I read this many years ago and it has stayed with me all this time! I found it disturbing , liberating , sad and I am still not sure I understood it all ! Those Jaguar Drivers and Gerrads Crossers have a lot to answer for! I think I will have to revisit it .
Jun 22, 2012 Feliks rated it liked it
Shelves: fiction-general
A surprising and pleasurable one-off read from--of all the Queen's most unlikely subjects I could name here--none other than espionage kingpin, John LeCarre. Yes, that's right. John leCarre wrote this sweet, awkward, sheepish, contemporary modern romance novel. Why? Does anyone know? Has he ever explained it? Has anyone ever asked him? Would we believe any explanation he might provide for this weird experiment?

It's rather like something one of his own covert characters might do in one of his mo
Karl Marx S.T.
Jul 02, 2012 Karl Marx S.T. rated it really liked it
John le Carré is best known for his disturbing and hunting spy thrillers, for its insights and exciting twist that propelled him in the company of foremost English authors. Although this one can’t be categorize as one of Mr. le Carré’s thrillers, this one still contains his exciting narratives and insightful prose that makes it readable. When I’m on the verge of convincing myself that the novel gets boring and just my respect for the author makes me read this thick novel, then I get interested ...more
Tom Marcinko
Dec 09, 2012 Tom Marcinko rated it liked it
Strangest book by this author I’ve seen so far. I knew it wasn’t a spy novel. A very British thing where the strait-laced character meets a couple of wild bohemians who change his life. I didn’t like the bohemians, didn’t see the attraction. But I liked the strait-laced guy. By turns boring, confusing, curious, insightful, and hilarious.

What a weird alternative career JLC might have had, if this book had been a bigger hit, which I assume it was not.

"…but facts about him, like facts about God, w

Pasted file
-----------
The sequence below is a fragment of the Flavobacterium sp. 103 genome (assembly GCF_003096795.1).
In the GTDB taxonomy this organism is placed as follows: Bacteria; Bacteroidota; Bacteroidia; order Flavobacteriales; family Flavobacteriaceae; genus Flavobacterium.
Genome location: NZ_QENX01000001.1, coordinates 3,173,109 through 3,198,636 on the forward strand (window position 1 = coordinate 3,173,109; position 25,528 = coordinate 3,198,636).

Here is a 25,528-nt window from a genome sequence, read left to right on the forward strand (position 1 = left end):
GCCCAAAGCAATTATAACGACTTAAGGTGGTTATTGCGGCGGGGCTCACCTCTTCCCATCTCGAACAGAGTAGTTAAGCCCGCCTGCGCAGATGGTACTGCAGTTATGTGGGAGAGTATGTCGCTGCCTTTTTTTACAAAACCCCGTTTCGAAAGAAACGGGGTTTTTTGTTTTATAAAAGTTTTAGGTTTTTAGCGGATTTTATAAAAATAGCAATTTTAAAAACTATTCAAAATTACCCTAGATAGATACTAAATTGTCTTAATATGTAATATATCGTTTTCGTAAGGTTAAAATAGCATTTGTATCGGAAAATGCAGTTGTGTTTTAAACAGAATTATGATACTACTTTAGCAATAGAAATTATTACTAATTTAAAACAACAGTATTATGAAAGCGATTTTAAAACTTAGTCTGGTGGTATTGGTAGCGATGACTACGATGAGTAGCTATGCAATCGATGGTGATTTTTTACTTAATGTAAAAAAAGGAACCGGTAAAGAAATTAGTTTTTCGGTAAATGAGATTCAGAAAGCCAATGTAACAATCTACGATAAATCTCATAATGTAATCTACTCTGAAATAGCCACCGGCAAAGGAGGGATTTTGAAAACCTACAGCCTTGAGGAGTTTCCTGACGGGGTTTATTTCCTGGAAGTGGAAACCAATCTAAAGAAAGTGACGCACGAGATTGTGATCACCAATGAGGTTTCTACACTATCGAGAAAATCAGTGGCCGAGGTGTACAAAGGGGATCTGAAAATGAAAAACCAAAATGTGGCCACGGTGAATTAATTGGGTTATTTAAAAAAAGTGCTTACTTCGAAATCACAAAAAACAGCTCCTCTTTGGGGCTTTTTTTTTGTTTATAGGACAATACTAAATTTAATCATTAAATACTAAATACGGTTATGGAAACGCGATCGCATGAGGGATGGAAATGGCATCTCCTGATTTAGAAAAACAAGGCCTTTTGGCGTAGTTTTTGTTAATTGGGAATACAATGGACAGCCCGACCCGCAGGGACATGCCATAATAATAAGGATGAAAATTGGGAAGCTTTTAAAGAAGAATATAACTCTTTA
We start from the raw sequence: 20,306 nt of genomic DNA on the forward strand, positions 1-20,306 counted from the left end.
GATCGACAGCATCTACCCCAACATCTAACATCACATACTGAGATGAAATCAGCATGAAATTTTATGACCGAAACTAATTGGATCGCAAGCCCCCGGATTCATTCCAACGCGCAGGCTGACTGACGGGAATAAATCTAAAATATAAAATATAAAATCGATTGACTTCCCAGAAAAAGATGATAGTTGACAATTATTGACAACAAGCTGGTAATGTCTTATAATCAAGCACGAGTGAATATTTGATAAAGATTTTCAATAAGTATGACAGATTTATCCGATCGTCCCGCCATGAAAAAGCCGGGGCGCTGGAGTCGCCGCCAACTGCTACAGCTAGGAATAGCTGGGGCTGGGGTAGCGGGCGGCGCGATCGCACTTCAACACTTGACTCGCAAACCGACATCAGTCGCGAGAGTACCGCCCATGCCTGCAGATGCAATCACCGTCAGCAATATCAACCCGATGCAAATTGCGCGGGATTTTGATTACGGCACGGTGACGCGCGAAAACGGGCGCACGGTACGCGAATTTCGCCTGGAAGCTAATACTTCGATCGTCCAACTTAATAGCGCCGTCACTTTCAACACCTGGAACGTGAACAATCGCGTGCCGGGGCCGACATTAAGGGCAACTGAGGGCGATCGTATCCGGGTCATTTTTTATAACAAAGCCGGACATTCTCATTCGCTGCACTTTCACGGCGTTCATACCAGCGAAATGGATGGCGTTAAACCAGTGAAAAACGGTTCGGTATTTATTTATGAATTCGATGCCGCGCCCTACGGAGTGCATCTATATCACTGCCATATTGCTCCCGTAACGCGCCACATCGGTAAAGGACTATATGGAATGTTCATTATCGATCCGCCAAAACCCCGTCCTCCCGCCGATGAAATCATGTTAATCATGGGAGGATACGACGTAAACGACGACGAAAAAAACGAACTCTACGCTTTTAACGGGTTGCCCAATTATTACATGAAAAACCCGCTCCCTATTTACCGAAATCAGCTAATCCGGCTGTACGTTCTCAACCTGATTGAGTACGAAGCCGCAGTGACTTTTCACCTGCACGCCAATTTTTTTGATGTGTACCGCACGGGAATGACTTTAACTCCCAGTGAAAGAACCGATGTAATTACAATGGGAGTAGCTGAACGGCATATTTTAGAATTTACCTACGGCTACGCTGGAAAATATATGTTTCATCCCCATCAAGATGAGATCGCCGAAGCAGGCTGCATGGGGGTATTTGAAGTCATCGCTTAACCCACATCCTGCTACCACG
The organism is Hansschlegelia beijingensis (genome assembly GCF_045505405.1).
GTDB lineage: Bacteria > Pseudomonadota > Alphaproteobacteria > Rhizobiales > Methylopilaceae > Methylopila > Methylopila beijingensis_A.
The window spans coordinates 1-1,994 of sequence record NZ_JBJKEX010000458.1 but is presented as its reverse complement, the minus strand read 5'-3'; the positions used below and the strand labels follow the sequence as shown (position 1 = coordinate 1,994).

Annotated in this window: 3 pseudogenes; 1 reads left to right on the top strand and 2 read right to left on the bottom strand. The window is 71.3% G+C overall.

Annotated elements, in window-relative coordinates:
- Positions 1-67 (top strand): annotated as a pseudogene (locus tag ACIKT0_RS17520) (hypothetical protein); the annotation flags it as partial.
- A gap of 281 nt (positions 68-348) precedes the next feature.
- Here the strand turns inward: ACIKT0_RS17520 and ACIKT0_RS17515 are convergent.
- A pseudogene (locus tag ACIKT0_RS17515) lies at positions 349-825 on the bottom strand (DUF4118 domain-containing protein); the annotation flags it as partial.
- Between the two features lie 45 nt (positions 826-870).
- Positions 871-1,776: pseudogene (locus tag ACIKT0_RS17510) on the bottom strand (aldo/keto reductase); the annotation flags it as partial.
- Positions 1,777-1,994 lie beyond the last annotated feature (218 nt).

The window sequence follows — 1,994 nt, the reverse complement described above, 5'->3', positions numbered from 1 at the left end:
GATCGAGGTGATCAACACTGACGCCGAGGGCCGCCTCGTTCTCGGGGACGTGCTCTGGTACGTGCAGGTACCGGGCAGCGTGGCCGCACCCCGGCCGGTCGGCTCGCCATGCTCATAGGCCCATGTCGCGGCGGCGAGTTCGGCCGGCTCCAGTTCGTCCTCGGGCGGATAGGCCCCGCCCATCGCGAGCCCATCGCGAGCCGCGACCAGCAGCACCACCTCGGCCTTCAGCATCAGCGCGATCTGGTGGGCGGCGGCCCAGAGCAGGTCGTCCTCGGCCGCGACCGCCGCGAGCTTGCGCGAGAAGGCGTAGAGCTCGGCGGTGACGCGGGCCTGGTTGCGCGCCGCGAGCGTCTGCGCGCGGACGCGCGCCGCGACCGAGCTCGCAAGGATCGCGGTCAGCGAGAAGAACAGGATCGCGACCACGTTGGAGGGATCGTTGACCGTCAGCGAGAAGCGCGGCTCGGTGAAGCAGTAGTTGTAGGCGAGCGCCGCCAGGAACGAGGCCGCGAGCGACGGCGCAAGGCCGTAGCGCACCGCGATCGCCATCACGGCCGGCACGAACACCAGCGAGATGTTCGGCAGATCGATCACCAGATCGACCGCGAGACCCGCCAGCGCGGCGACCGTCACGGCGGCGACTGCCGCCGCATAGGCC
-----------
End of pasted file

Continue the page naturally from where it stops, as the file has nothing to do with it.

Gareth Evans
Jun 16, 2012 Gareth Evans rated it really liked it
Errrrr! It is very difficult to know what to make of this. I am a seasoned Le Carré reader and have my own categorisation of Le Carré books. Early novels (post a Murder of Quality) are action/office spy novels with Le Carré's magical take on incompetence. Then follows the Karla trilogy and, finally, we have the post-wall thrillers with their idosyncratic heroes. This novel from 1971 has the elements of the later novels (idosyncratic hero) but with no real plot. There are no spies, no thrills and ...more
Frances Sawaya
Dec 11, 2012 Frances Sawaya rated it really liked it
Shelves: in-our-library
Not at all his usual genre but I enjoyed it nonetheless. Sometimes I thought I was reading an Ian McEwan novel and at other times one by Henry James. The title gave away the theme. Rather a sad outcome for the lead character. The intrigues were beyond him.
Kathleen Valentine
Aug 16, 2012 Kathleen Valentine marked it as to-read
I read this years ago and loved it. Now I want to read it again.
Mar 20, 2017 Wilson rated it did not like it
Classic John le Carré characters in search of a le Carré plot. They do not find it. Le Carré's first, and only attempt, at a literary novel does not succeed. He raised genre to the level of art, but his formless, pretentious The Naive and Sentimental Lover is a true annoyance. The characters are annoying, the structure is annoying, the dialogue is annoying. The novel has none of le Carré's crisp writing, bogged down, as it is, in tedious self-involvement. A personal novel it may be, a very long ...more
Simon Mcleish
Nov 16, 2012 Simon Mcleish rated it it was ok
Shelves: owned
Originally published on my blog here in May 2001.

The Naive and Sentimental Lover is unique in le Carré's outpur. It is not a thriller, but a serious novel; its subject is an obsessive relationship. Aldo Cassidy is a self made man, a magnate in the pram accessory business. He goes to Somerset to view a country house he is thinking of purchasing, and there meets a couple, squatting. Aldo falls for them both; Shamus turns out to be a famous novelist, and Helen is extremely beautiful.

Some people thi
This is the odd-le-Carré-out - the only one that doesn't have some connection to the world of espionage. I only read it for completeness, thinking it was a sort of romance story but really it's literary fiction. It's about a middle-aged, highly successful, somewhat unhappy businessman (Cassidy) who becomes entranced by an anarchic, charming, child-like writer (Shamus) and also the writer's wife (Helen). I understand that this is generally derided or just ignored by le Carré fans, but I still fou ...more
Teeba Abdullah
Honestly,expected much more. This book depicts a love triangle between three extremely complex characters. I was often confused and couldn't figure it out when the main character Aldo, was imagining or whether it was reality. He gets captivated by a man named Shamus and his wife Helen. John le Carre seems like a troubled author and this book really represents his idea of love. He allows a married man to suddenly seek being in a love triangle with two very different people. Aldo is young, and ric ...more
Tony Nielsen
Jun 26, 2012 Tony Nielsen rated it liked it